One more thing I’d add, is that I saw J’s post about men struggling with lust and how Christian men struggle not to give into temptation but non Christians just give in. I wouldn’t always say that is true as I do know of non-Christian men who honour their spouses with purity.

    Blessings

    Reply
    1. J Post author

      Thank you for speaking up. I personally know husbands who’ve experienced victory, so it’s particular sad how discouraging the comments you received were.

      And I didn’t mean all godly men struggle — some really don’t. But of those who have looked porn, it’s the godly ones who feel that tension, not the secular who really don’t see it in moral terms. Thanks again for your comment!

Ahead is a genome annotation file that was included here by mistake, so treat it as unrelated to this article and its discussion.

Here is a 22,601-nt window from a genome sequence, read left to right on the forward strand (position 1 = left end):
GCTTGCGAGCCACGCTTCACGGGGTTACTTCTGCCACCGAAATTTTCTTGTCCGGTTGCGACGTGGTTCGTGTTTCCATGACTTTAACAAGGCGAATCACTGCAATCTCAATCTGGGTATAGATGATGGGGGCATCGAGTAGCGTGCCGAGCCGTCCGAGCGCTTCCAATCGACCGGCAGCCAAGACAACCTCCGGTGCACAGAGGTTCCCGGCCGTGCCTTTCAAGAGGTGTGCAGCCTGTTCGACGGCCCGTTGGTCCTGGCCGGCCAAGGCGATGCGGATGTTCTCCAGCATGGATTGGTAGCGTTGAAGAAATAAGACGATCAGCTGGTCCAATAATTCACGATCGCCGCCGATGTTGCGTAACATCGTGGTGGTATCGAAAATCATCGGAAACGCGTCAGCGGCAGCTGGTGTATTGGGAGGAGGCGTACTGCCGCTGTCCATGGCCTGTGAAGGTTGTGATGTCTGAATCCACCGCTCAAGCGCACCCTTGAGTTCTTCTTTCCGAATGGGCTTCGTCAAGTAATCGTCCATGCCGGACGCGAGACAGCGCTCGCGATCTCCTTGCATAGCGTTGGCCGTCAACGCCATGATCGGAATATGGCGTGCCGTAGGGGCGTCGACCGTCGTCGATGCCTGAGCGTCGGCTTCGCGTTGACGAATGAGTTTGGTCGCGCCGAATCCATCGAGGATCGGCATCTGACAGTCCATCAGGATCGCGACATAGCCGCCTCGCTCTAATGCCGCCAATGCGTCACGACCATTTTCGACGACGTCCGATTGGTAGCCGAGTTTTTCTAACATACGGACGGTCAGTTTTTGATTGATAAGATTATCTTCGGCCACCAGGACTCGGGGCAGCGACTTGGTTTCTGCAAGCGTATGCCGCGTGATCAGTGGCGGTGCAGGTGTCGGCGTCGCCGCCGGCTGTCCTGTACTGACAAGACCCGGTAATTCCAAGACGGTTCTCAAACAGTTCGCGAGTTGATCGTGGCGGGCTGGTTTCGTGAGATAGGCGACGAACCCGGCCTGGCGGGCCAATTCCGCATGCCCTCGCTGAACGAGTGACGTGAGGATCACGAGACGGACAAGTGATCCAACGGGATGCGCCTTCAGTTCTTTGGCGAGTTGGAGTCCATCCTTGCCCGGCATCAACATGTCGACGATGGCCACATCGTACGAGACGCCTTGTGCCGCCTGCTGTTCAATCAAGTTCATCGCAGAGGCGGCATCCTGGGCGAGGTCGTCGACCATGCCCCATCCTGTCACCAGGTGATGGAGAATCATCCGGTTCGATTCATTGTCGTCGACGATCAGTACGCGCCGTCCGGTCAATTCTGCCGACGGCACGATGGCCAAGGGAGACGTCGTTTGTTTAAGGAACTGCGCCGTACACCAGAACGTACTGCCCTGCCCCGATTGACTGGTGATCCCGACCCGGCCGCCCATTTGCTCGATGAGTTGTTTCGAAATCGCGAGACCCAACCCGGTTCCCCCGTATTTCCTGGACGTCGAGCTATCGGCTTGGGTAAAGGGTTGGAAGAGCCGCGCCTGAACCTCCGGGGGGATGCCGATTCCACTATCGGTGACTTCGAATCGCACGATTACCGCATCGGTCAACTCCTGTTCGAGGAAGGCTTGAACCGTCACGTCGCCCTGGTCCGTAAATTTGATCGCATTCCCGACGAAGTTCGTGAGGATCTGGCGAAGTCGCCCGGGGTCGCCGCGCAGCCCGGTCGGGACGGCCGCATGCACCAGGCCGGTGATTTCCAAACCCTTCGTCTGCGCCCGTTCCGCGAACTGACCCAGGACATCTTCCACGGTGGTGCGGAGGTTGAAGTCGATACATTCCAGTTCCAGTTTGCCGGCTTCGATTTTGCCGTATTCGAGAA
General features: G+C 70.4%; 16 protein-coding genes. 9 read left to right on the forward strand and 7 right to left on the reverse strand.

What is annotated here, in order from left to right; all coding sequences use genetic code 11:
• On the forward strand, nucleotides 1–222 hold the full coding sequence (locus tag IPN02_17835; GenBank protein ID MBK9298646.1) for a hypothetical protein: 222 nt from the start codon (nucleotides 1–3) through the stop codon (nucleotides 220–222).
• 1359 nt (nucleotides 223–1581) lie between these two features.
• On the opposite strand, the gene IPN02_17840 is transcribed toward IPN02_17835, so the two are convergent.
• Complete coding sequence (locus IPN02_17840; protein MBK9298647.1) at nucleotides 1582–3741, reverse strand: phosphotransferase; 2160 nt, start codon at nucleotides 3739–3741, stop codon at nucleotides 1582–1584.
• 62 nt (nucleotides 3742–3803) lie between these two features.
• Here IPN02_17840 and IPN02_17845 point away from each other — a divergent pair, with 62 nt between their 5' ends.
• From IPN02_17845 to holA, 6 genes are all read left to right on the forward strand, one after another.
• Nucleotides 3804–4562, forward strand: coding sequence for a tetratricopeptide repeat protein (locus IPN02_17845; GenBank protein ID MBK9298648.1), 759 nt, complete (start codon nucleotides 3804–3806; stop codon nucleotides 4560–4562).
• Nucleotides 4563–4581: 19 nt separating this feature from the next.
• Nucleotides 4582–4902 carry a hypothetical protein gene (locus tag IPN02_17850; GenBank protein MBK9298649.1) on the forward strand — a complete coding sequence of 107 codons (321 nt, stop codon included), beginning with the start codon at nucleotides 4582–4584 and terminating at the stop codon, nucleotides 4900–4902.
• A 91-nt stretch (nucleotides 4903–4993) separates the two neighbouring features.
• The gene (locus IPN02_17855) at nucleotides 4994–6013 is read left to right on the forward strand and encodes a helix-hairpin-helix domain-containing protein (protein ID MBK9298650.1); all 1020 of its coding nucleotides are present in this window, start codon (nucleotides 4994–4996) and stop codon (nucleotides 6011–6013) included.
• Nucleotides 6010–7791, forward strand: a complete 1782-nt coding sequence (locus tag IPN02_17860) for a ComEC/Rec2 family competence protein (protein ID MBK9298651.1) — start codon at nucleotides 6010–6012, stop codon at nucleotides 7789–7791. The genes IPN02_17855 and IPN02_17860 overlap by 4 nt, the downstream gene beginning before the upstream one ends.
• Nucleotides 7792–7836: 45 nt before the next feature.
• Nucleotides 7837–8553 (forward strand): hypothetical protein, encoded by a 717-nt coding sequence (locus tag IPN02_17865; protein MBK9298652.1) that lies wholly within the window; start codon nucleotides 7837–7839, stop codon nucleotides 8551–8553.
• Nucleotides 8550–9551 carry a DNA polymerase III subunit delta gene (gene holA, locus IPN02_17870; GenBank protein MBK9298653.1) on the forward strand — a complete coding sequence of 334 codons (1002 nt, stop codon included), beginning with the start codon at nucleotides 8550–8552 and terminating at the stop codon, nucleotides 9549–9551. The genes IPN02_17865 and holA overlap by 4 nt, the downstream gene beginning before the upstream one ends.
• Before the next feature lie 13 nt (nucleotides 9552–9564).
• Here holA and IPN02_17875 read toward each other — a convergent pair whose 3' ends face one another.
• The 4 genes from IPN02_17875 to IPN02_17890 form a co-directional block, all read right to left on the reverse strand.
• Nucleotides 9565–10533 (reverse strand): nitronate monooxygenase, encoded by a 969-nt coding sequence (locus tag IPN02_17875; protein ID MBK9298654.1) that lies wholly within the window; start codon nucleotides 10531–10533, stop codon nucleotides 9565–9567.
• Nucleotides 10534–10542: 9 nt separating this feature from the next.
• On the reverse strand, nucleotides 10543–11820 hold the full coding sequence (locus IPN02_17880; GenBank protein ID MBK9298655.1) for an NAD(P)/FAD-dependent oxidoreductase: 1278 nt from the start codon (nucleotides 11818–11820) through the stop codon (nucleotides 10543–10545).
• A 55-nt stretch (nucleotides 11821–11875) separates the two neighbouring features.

Reply
  5. Anonymous

    Thank you for this post. My husband struggled with pornography as a preteen through mid twenties, and caved once last summer after 4 years of freedom. I have had a difficult time getting connected with an older woman willing to discuss this issue, which has made we wonder if this ever gets any easier (I’m 25, husband is 29). We also attended a marriage retreat last year, and I was surprised to hear the topic discussed during the guys only portion was pornography… Mind you, we were the only young couple there, everyone else was over 50.

    All that to say, I’ve been feeling hopeless with all of this, so I very much appreciated today’s post. Thank you for boldly sharing your wisdom.

    Reply
    1. Tom

      I truly feel for guys in their 20s; I’m in my early 40s, and I remember the days when you could browse the internet without stumbling into porn at every turn. Today it’s practically impossible unless you purposefully put roadblocks in place. For men who grew up with vast amounts of free porn immediately available on the internet, it’s a completely different ballgame.

      Props to your husband for kicking the habit, despite the setback; no matter what anyone says, porn can easily turn into an addiction just as insidious as drugs or alcohol.

      Reply
  6. Matt